sage: f = x^3 - 1
sage: f.roots()
[(1, 1)]
sage: f.roots(ring=CC)   # note -- low order bits slightly different on ppc.
[(1.00000000000000, 1), (-0.500000000000000 - 0.86602540378443...*I, 1), (-0.500000000000000 + 0.86602540378443...*I, 1)]
sage: f = (x^3 - 1)^2
sage: f.roots()
[(1, 2)]

sage: f = -19*x + 884736
sage: f.roots()
[(884736/19, 1)]
sage: (f^20).roots()
[(884736/19, 20)]

sage: K.<z> = CyclotomicField(3)
sage: f = K.defining_polynomial()
sage: f.roots(ring=GF(7))
[(4, 1), (2, 1)]
sage: g = f.change_ring(GF(7))
sage: g.roots()
[(4, 1), (2, 1)]
sage: g.roots(multiplicities=False)
[4, 2]


A new ring. In the example below, we add the special method _roots_univariate_polynomial to the base ring, and observe that this method is called instead to find roots of polynomials over this ring. This facility can be used to easily extend root finding to work over new rings you introduce:

sage: R.<x> = QQ[]
sage: (x^2 + 1).roots()
[]
sage: g = lambda f, *args, **kwds: f.change_ring(CDF).roots()
sage: QQ._roots_univariate_polynomial = g
sage: (x^2 + 1).roots()  # abs tol 1e-14
[(2.7755575615628914e-17 - 1.0*I, 1), (0.9999999999999997*I, 1)]
sage: del QQ._roots_univariate_polynomial


An example over RR, which illustrates that only the roots in RR are returned:

sage: x = RR['x'].0
sage: f = x^3 -2
sage: f.roots()
[(1.25992104989487, 1)]
sage: f.factor()
(x - 1.25992104989487) * (x^2 + 1.25992104989487*x + 1.58740105196820)
sage: x = RealField(100)['x'].0
sage: f = x^3 -2
sage: f.roots()
[(1.2599210498948731647672106073, 1)]

sage: x = CC['x'].0
sage: f = x^3 -2
sage: f.roots()
[(1.25992104989487, 1), (-0.62996052494743... - 1.09112363597172*I, 1), (-0.62996052494743... + 1.09112363597172*I, 1)]
sage: f.roots(algorithm='pari')
[(1.25992104989487, 1), (-0.629960524947437 - 1.09112363597172*I, 1), (-0.629960524947437 + 1.09112363597172*I, 1)]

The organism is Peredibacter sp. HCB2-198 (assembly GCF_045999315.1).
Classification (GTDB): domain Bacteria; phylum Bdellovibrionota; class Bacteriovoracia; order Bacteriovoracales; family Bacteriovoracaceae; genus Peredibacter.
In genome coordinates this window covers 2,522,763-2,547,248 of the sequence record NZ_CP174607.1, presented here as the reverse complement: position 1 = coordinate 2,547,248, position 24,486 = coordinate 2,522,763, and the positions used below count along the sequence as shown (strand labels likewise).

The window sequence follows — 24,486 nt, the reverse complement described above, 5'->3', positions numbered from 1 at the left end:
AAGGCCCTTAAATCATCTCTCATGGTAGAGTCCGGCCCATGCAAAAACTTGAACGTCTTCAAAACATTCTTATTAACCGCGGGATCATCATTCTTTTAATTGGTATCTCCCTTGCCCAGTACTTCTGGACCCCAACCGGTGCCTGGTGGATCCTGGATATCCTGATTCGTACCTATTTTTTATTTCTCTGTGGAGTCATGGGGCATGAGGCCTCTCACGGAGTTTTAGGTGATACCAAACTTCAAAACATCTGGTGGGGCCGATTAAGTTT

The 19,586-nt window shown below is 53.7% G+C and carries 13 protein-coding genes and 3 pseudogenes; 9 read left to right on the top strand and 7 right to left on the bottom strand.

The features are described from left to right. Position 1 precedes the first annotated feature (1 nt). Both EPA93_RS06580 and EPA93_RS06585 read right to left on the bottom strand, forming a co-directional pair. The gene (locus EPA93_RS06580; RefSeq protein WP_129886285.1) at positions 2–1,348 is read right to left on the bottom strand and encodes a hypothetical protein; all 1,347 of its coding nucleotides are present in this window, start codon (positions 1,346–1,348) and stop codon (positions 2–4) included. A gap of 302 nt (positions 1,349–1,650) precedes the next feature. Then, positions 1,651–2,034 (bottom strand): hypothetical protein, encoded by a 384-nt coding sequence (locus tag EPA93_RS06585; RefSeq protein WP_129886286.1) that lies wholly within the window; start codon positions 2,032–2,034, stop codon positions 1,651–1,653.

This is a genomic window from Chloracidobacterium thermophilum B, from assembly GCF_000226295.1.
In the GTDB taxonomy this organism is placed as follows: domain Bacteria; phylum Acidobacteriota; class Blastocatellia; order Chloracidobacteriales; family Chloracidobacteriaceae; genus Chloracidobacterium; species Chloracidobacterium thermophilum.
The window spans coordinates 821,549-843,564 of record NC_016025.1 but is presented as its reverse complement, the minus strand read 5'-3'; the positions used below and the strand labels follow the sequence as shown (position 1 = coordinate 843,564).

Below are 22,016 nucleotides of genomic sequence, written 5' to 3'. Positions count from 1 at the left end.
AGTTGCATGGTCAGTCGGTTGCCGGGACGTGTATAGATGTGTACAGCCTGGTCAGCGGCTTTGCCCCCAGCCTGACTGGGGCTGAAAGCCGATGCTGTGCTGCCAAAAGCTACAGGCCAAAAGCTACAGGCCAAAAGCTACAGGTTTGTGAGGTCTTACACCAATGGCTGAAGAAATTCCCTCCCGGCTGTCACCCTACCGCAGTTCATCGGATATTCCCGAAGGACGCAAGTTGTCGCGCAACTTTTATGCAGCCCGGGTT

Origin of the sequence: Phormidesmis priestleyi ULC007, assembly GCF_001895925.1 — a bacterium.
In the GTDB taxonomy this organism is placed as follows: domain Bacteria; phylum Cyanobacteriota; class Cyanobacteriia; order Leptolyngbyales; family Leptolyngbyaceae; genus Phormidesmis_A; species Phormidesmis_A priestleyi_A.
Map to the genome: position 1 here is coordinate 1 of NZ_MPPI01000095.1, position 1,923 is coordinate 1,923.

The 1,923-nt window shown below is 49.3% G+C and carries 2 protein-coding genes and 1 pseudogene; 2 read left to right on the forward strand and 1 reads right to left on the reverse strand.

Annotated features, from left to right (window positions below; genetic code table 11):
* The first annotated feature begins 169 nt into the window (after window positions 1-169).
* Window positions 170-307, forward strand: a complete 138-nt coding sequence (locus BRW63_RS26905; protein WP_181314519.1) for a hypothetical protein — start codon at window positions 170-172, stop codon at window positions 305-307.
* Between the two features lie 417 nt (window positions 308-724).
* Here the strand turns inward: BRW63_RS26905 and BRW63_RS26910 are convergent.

Another example showing that only roots in the base ring are returned:

sage: x = polygen(ZZ)
sage: f = (2*x-3) * (x-1) * (x+1)
sage: f.roots()
[(1, 1), (-1, 1)]
sage: f.roots(ring=QQ)
[(3/2, 1), (1, 1), (-1, 1)]


An example involving large numbers:

sage: x = RR['x'].0
sage: f = x^2 - 1e100
sage: f.roots()
[(-1.00000000000000e50, 1), (1.00000000000000e50, 1)]
sage: f = x^10 - 2*(5*x-1)^2
sage: f.roots(multiplicities=False)
[-1.6772670339941..., 0.19995479628..., 0.20004530611..., 1.5763035161844...]

sage: x = CC['x'].0
sage: i = CC.0
sage: f = (x - 1)*(x - i)
sage: f.roots(multiplicities=False)
[1.00000000000000, 1.00000000000000*I]
sage: g=(x-1.33+1.33*i)*(x-2.66-2.66*i)
sage: g.roots(multiplicities=False)
[1.33000000000000 - 1.33000000000000*I, 2.66000000000000 + 2.66000000000000*I]


sage: x = QQ['x'].0
sage: f = x^2 + 2
sage: f.roots(SR)
[(-I*sqrt(2), 1), (I*sqrt(2), 1)]
sage: f.roots(SR, multiplicities=False)
[-I*sqrt(2), I*sqrt(2)]


The roots of some polynomials cannot be described using radical expressions:

sage: (x^5 - x + 1).roots(SR)
[]


For some other polynomials, no roots can be found at the moment due to the way roots are computed. trac ticket #17516 addresses these defects. Until that gets implemented, one such example is the following: